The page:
I found this earlier today while thinking about Christmas. I feel pretty much the same today as I did then and I’m so grateful to have found my own way instead of the way of others that I tried to follow for so long.

December 18, 1993

My father said never trust a smiler. So I didn’t. I became a frowner when I was a young boy. I still don’t smile much but more than before. I tended toward the negative but there was something that kept me from living there. I can’t live where I don’t fit. I didn’t fit so I wandered and wondered. I didn’t know what I was wandering toward but wandering was more comfortable than staying where I didn’t fit.

When I think about Christmas as a young boy I remember that there was never enough for me. The used bicycle wasn’t good enough. My shame needed something new. Already I was worrying about what “they” would think.

My memories of teenage Christmases are of me walking around Jersey City alone wearing some article of clothing I had bought for myself and that I felt good in. To be sure I received gifts from my parents but I preferred my taste. I went to Scuppy’s Pool Hall and shot pool with the guys. They weren’t really “the guys”. They were peripheral to me and I to them. We were useful to each other then. I don’t know where any of them are today and it doesn’t matter very much to me. That’s how it was at Christmas and all other times during my teens. I wandered and wondered and I wandered more than I wondered. Today I wonder more than I wander but I still wander.

During those times I thought happiness was a Christmas requirement and I wasn’t happy. I was OK but not happy in the way it appeared everyone else was.

Later on, in my early twenties, I came across people who said Christmas was a sad and lonely time. It appealed to me so I took it on and for the last 25 or so years it was my Christmas mantle, worn proudly. There were times when I enjoyed Christmas but it never lived up to my expectations. There was always something missing so the mantle worked.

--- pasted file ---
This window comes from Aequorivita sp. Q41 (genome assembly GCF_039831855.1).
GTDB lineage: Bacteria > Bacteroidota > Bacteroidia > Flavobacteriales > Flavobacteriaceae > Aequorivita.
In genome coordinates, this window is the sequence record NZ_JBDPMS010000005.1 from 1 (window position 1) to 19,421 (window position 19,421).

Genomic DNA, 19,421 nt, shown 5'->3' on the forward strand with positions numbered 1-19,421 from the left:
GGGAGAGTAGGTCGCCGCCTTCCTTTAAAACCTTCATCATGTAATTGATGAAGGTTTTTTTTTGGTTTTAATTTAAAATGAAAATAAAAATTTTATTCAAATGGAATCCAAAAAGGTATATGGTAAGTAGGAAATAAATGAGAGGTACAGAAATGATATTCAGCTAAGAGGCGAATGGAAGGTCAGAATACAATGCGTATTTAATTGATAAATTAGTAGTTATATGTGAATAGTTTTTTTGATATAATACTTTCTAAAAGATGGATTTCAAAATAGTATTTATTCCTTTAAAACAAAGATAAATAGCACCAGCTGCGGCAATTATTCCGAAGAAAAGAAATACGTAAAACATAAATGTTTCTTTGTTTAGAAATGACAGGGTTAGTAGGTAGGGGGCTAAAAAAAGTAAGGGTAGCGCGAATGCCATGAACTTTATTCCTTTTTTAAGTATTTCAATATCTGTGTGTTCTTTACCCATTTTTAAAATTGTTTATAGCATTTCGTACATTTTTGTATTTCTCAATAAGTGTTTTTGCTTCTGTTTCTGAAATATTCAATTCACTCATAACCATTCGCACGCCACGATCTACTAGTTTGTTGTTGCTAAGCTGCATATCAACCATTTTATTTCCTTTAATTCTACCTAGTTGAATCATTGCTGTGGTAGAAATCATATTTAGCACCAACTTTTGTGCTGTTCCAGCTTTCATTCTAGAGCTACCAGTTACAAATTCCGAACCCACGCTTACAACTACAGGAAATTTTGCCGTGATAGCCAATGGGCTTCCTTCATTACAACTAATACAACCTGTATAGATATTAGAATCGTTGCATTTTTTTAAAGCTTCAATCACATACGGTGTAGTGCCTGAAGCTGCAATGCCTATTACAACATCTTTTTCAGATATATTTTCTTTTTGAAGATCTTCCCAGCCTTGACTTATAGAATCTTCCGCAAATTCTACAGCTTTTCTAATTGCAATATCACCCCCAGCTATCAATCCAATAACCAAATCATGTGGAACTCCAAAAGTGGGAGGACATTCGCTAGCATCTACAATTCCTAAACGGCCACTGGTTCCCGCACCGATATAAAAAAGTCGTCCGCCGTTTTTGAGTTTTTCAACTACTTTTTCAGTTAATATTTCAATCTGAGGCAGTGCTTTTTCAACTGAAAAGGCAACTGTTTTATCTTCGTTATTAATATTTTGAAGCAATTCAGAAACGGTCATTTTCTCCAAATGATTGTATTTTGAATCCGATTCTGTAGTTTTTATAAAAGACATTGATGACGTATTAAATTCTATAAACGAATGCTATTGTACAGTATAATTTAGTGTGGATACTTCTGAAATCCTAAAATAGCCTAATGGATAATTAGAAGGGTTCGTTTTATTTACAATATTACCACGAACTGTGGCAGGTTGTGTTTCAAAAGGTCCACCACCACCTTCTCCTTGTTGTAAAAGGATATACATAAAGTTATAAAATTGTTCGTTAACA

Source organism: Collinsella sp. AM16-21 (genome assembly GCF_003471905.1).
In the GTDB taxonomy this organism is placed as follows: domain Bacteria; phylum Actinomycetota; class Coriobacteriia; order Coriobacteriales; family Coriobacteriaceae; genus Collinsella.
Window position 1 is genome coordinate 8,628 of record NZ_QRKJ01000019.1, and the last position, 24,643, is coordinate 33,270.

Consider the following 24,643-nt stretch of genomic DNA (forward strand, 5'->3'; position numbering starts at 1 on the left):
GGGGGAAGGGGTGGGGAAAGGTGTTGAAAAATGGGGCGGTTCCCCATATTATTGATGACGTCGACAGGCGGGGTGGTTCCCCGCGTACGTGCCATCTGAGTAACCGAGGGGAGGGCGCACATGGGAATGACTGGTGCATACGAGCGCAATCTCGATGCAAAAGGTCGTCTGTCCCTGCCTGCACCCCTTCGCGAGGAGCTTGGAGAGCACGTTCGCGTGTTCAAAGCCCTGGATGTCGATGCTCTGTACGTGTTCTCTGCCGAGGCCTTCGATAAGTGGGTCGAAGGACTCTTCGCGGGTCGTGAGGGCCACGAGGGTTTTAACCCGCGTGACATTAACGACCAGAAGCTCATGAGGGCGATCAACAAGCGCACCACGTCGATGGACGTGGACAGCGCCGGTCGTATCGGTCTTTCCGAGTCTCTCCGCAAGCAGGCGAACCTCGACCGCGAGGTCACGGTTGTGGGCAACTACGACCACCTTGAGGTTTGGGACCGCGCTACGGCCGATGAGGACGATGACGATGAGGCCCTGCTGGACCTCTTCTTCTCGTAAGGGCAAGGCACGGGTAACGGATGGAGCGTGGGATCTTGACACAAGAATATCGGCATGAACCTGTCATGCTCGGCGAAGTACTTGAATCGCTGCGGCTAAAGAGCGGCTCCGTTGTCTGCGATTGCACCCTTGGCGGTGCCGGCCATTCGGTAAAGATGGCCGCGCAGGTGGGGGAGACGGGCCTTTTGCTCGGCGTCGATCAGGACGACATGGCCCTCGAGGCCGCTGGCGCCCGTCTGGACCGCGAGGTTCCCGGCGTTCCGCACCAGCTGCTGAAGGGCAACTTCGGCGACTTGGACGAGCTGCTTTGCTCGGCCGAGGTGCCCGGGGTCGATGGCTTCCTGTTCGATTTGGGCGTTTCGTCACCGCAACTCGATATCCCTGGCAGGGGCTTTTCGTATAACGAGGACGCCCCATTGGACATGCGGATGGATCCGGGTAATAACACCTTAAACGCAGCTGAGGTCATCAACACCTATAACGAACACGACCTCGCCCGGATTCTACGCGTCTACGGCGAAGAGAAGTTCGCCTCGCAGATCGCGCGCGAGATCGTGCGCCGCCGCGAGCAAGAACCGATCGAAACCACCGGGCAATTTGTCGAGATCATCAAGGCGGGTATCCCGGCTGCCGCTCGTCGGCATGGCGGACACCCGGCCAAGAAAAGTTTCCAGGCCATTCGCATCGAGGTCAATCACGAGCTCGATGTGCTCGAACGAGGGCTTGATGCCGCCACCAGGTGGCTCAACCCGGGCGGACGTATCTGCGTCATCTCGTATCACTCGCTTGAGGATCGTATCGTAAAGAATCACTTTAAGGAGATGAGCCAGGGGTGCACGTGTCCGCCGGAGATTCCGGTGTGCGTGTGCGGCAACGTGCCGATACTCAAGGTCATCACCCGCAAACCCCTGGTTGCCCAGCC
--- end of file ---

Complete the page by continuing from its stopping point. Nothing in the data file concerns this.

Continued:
This year is different. I am with myself and responsible for myself. I’ve left blame behind and replaced it with responsibility. THE FREEDOM IS BREATHTAKING!!! I’m enjoying shopping. As I write this there is Christmas music playing in the background and I am serene.

As I think about Christmases from my youth in this new frame of mind I remember sitting near the tree in our house on Ege Avenue and the fragrance comes to me even now. The Byberg’s were three sisters who never married and were friends of my mother. I remember that every December 23rd they would arrive at our house with the best chocolate chip cookies I’ve ever tasted. I can taste them now and they have never been equaled. The 23rd was also the day we decorated the tree. These are the joys I’m remembering to replace the pain I’ve created around my early Christmas memories.

For me the problem has always been extremes; either the brilliance of euphoria or the darkness of depression. I never seemed capable of euphoria. “Never trust a smiler.” So I tended toward depression. I never considered the middle. There was nothing to hold on to. It wasn’t special.

I am in the middle now and I am comfortable and quietly happy. As the thought that I’m not euphoric flashes into my mind I ricochet to the other side, to sadness but I’m writing and writing is my savior. So I return to the middle, to comfort, to serenity.

Posted December 17, 2007


wow, the middle. Like that old TV ad, “So this–is the dining room?” said by a guy wandering through the house in wonder at this never-before-noticed room.
I get it.
great post, thanks.

serenity to fall on the ground and spread to open up and see and then to be able to conciously pick up the pieces rather than dancing to the confusion thank you wonderful write

I was always taught to smile, be happy no matter what. Faking it was necessary, but never show the frown….. I never knew I was projecting lack of trust…. at least to some. Now it makes sense, since most of the time, I was faking….

Post a comment

(You may use HTML tags for style)